5.52 PROFESSIONAL LIABILITY OF AN ARCHITECT/ENGINEER model jury charge
A. General Duty Owing
In this action plaintiff contends that defendant was negligent because he/she did not comply with the standard of care that the law imposes upon him/her while performing the work of his/her contract with __________________. Plaintiff contends that as a result of defendant's negligence plaintiff suffered injury for which damages are sought.
To decide this case properly you must know the standard of care imposed by law against which defendant's responsibilities as an architect should be measured.
An architect represents that he/she has and will use the degree of knowledge, skill, judgment and taste ordinarily possessed and used by the average architect in the profession.1 Further, the architect’s conduct must be measured by the standard architectural practice, in the same or similar communities, at the time the architect was performing his/her services. Thus an architect has the duty to have and to use that degree of judgment, knowledge, skill and taste which architects of ordinary ability possess and exercise, in the same or similar communities, at the time the
1 This charge is equally appropriate for other design professionals, such as: engineers, land surveyors, professional planners, etc. However, the term “taste” would be deleted from the standard applicable to professional engineers and other non-aesthetically oriented design professionals. CHARGE 5.52 ― Page 2 of 7
architect performs his/her services. This is the standard by which to judge the architect in this case.
The law does not expect or require perfection. Unsatisfactory results, alone, are not necessarily evidence of lack of skill or proper care. Thus, if you find that the architect has exercised that degree of knowledge, skill, judgment and taste which is possessed and used by the average architect, you may not find him/her liable for negligence even though unsatisfactory results may have occurred.
Further, where, according to standard architectural practice, the work involves matters to be subjected to the judgment of the architect, the architect is allowed to exercise that judgment. An architect is not liable if, in the exercise of that judgment, in accordance with accepted standard, a bad result occurs. If in the exercise of his/her judgment an architect selects one or two or more courses of action, each of which under the circumstances has substantial support as proper practice in the architectural profession, the architect is not negligent even if the course chosen produces a poor result.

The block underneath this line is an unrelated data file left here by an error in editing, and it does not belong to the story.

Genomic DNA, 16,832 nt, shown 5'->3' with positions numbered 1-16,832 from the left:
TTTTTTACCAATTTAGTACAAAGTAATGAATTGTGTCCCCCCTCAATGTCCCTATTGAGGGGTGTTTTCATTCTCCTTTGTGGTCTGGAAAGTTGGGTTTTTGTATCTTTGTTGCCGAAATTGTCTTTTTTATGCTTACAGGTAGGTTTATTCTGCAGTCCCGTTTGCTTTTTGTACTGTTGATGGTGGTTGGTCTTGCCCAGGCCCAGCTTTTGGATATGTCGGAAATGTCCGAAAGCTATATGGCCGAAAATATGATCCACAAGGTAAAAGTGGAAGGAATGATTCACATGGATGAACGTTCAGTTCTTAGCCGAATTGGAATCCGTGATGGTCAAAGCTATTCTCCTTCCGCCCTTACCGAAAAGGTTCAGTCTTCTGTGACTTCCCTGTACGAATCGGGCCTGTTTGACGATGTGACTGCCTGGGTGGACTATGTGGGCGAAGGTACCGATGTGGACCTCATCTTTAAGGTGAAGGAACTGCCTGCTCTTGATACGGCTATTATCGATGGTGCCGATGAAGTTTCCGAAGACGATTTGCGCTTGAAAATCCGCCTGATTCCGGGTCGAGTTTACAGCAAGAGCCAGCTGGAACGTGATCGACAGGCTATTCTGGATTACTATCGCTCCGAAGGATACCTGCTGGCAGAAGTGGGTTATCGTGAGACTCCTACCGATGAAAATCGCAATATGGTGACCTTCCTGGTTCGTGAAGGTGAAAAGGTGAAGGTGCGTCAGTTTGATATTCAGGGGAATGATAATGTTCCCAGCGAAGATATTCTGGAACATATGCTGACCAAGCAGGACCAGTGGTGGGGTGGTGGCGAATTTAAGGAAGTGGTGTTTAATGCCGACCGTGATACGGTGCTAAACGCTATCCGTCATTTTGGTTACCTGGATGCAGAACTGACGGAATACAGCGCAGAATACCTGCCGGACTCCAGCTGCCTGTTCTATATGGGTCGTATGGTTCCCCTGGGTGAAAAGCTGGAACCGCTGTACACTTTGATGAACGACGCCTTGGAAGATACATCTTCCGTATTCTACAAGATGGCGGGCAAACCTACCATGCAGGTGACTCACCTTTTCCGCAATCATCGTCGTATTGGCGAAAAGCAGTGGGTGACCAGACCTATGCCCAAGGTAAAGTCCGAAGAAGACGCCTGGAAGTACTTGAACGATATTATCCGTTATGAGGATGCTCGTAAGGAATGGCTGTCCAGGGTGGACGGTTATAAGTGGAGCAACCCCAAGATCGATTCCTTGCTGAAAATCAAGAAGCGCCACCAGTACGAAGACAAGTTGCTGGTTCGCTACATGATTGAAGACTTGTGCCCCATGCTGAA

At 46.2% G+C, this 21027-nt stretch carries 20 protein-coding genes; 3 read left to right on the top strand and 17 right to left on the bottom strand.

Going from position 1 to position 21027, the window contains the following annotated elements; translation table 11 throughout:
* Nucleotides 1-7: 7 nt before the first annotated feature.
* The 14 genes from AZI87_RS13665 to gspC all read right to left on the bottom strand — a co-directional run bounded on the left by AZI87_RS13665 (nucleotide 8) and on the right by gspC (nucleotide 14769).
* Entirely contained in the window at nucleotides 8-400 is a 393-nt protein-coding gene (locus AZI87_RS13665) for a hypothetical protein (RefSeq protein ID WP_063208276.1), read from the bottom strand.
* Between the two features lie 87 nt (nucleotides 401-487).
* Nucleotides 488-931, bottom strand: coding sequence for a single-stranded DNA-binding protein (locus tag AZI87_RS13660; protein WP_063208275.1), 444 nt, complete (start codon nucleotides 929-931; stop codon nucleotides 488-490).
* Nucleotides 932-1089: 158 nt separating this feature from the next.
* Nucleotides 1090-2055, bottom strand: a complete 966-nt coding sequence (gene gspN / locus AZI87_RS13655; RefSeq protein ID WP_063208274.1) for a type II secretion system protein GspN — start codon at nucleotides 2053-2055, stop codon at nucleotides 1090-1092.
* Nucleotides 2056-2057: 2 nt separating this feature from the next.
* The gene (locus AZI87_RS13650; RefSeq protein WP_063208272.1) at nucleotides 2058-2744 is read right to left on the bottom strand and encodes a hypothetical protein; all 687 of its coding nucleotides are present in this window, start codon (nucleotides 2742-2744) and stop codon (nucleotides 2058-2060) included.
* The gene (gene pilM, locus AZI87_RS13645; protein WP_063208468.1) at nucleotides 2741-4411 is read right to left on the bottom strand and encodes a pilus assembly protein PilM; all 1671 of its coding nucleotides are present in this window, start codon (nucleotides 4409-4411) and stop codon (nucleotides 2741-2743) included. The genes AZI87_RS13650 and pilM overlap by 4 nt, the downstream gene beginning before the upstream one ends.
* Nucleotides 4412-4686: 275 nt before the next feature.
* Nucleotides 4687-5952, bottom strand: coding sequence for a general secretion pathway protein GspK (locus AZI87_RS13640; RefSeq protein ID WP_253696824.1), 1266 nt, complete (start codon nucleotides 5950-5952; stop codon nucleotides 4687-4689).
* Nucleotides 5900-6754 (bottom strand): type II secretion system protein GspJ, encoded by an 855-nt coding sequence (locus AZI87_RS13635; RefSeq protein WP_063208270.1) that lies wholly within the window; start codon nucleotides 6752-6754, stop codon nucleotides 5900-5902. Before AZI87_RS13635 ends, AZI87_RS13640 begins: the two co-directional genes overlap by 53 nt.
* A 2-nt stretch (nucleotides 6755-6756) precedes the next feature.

However, an architect who departs from standard architectural practice cannot excuse himself/herself from the consequences by stating it was an exercise of his/her judgment. If the exercise of an architect's judgment causes him/her to do that which standard architectural practice forbids, he/she is negligent. Similarly, an architect is CHARGE 5.52 ― Page 3 of 7
negligent if his/her judgment causes him/her to omit doing something which under the circumstances is required by standard architectural practice.
Simply stated, then, the obligation or duty which the law imposes on an architect is to bring to his/her client that knowledge, skill, judgment and taste ordinarily possessed and exercised in similar situations, in the same or similar communities, in his/her field at the time of the undertaking. If you find that the defendant has complied with this standard, he/she is not liable to the plaintiff, regardless of the result of his/her work. On the other hand, if you find that the defendant has departed from this standard of care, and that such departure has resulted in injury or damage, then you should find the defendant liable for his/her negligence.
For a definition and discussion of the scope of the duties owed by an architect to his/her client, see Sykes v. Propane Power Corp., 224 N.J. Super. 686 (App. Div. 1988); Walker Rogge, Inc. v. Chelsea Title and Guar. Co., 222 N.J. Super. 363 (App. Div. 1988), aff’d, 116 N.J. 517 (1989); Restatement (Second) of Torts, Section 299A (1975); Bloomsburg Mills v. Sordoni Construction Co., 164 A.2d 201, 203 (Pa. 1960); Bonadiman-McCain, Inc. v. Snow, 6 Cal Rrtr. 52, 60 (Cal App. 1960); Paxton v. Alameda Cty., 259 P.2d 934 (Cal. App. 1953); Chapel v. Clark, 76 N.W. 62 (Mich. 1898); Coombs v. Beede, 36 A. 104, 104-105 (Me. 1896). With respect to the fact that an architect is not an insurer, guarantor or warrantor of a perfect result, see Wills v. Black & West Architects, 344 P.2d 581 (Okla. 1959); Major v. Leary, 268 N.Y.S. 413 (App. Div. 1934). CHARGE 5.52 ― Page 4 of 7
2 If the failure of the architect’s performance is so clear that professional negligence may be found without the aid of expert testimony, this instruction is unnecessary.
B. Expert Testimony to Prove Standard of Care2